“You borrowed money,” he said. “You are obligated to repay it.”

(I think it’s funny that LSU has a “Louisiana Bankers Association chair”. Actually I appreciate the honesty of that. Most of corporate academia is more deceptive about its prostitution.)
I keep asking the same question in response to this and never get an answer. Assuming I granted that “you are obligated to repay” a debt like this, to whom would you owe it?
The banks are criminal organizations. Morally no one should feel the need to owe them anything. Legally there’s also no obligation to pay off a “contract”, written by a loanshark, based on fraud. Granted, the disposition of such a legal claim would depend on how bank-friendly the judge was, but we’ve already seen judges willing to follow the spirit and letter of the law here.
Similarly, if we think it’s the government, as owner of many of the mortgages through the GSEs, as well as the real owner of the banks themselves, who owns the debt, the answer has to be that this is not the people’s government but a rogue criminal organization serving really as the banks’ flunkey and thug even though it’s actually their owner. So paying the government would be similarly immoral.
No, I think that if the debt exists, its an orphan debt owed to no one in particular, and therefore payable to no one in particular, which is as good as saying it doesn’t exist.
To put it another way: While the debt is not owed to the government, it is owed to the people. And since there’s no direct way to pay it to the people, the right way to discharge it is to stop paying the banks, and stay in the house. That’s the way one practices citizenship under these bank-created conditions. The good citizen resists the banks in any way possible. This is the most direct way of striking at them. Refusal to pay the fraudulent debt not owed to the banks is the way to pay the true debt we owe to ourselves and to one another as citizens.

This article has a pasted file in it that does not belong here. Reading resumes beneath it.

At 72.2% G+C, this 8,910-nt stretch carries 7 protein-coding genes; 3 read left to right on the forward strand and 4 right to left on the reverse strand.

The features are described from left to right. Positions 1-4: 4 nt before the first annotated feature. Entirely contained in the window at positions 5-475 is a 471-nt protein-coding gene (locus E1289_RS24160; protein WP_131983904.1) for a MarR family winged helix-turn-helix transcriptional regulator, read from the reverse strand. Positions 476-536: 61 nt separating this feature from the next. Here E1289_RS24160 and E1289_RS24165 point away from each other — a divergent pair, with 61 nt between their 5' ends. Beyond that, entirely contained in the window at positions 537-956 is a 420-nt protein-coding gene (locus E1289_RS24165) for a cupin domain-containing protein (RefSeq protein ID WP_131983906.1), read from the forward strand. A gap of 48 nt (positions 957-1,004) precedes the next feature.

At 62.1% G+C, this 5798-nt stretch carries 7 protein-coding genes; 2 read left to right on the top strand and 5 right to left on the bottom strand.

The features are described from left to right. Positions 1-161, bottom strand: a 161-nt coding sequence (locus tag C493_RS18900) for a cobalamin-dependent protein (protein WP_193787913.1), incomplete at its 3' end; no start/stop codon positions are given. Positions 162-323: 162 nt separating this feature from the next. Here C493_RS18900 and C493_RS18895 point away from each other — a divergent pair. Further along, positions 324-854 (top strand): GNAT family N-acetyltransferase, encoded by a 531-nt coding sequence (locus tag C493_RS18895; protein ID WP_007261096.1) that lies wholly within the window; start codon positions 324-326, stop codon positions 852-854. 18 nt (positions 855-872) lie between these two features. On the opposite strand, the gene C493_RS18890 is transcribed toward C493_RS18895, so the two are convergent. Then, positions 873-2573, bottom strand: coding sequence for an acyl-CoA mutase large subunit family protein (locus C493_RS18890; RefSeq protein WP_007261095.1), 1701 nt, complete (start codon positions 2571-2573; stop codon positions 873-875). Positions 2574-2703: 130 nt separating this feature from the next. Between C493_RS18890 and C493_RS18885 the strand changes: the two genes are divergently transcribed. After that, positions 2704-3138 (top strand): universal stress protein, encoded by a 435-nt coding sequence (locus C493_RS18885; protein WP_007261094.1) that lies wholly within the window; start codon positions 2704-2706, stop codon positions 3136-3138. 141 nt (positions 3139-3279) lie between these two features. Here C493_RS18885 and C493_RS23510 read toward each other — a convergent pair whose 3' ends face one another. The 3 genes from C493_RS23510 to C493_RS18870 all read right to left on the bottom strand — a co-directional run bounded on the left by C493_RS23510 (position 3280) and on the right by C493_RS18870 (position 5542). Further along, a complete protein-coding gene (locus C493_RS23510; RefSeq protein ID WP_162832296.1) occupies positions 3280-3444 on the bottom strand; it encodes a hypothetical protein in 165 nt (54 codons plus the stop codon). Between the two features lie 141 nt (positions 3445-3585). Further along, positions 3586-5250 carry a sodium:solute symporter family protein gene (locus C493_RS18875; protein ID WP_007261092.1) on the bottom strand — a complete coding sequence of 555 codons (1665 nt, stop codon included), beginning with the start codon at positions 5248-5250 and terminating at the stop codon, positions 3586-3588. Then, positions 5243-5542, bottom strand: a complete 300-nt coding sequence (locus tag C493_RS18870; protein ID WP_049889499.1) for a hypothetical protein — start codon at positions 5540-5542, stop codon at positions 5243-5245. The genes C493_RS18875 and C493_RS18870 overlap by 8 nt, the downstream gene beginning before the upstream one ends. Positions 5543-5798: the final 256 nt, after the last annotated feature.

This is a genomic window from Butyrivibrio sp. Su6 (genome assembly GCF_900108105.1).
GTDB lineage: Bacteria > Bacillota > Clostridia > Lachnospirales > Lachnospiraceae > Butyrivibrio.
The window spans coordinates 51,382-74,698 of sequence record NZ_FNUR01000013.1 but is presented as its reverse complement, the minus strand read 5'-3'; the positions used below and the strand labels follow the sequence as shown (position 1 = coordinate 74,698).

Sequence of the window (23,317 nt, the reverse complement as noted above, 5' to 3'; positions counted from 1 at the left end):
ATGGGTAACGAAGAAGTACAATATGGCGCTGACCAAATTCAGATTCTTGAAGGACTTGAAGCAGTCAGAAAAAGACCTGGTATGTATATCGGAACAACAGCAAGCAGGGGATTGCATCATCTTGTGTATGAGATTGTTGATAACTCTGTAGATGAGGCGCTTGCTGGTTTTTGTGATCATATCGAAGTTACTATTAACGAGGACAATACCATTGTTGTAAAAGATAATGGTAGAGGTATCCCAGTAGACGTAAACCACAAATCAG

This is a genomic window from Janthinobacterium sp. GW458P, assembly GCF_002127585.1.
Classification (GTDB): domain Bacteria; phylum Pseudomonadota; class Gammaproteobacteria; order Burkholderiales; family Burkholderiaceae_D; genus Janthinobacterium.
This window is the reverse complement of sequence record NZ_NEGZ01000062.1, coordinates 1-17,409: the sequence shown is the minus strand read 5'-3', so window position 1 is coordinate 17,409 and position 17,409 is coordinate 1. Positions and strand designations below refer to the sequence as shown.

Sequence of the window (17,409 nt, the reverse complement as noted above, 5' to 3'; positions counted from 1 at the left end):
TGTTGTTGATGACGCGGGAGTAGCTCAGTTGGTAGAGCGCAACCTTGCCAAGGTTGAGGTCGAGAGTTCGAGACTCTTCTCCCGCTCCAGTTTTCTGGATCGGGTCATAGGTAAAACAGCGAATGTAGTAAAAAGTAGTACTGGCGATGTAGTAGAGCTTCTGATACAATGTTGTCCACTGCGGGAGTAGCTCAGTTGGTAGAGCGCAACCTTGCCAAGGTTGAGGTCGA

I’m not the only one thinking this way. Read these excellent pieces on “the coming middle class anarchy”. Here’s just one of the snowballing anecdotes establishing how the words, Show Me the Note, strike terror in the hearts of the banksters. This is something for which their goon government has no fix. Not if a critical mass of people find the will to do it.
And how fortuitous! We decry how Americans are unwilling to leave the comforts of their homes to get out in the streets to protest, but here the Street has entered the House, the arena of protest has literally come home, and it’s the home itself which is at stake, in a fight to the finish with the banksters.
Compare today to where we were a year ago, when Brent White’s excellent paper on “strategic defaults” said you have to credibly threaten to walk away in order to get a mod. Now the debtor is in a much stronger position, if he’s willing to take advantage of it. He can credibly threaten to stop paying completely and stay in the house.
Nor is it just some radical bloggers saying this. These ideas are percolating closer to the mainstream. Chris Whalen is certainly no firebrand. Yet even he is saying that as the federal government continues to coddle the banks, state governors may end up calling upon people to “keep paying property taxes, stop paying the mortgage, and stay in your home”.
I don’t agree that Obama is unconscious in the sense Whalen means. I think he’s very intentionally dedicated to serving the banks and consciously doesn’t care if this dooms America to a Second Great Depression (although he probably thinks it won’t be that bad; but he certainly doesn’t care about impoverishment and suffering).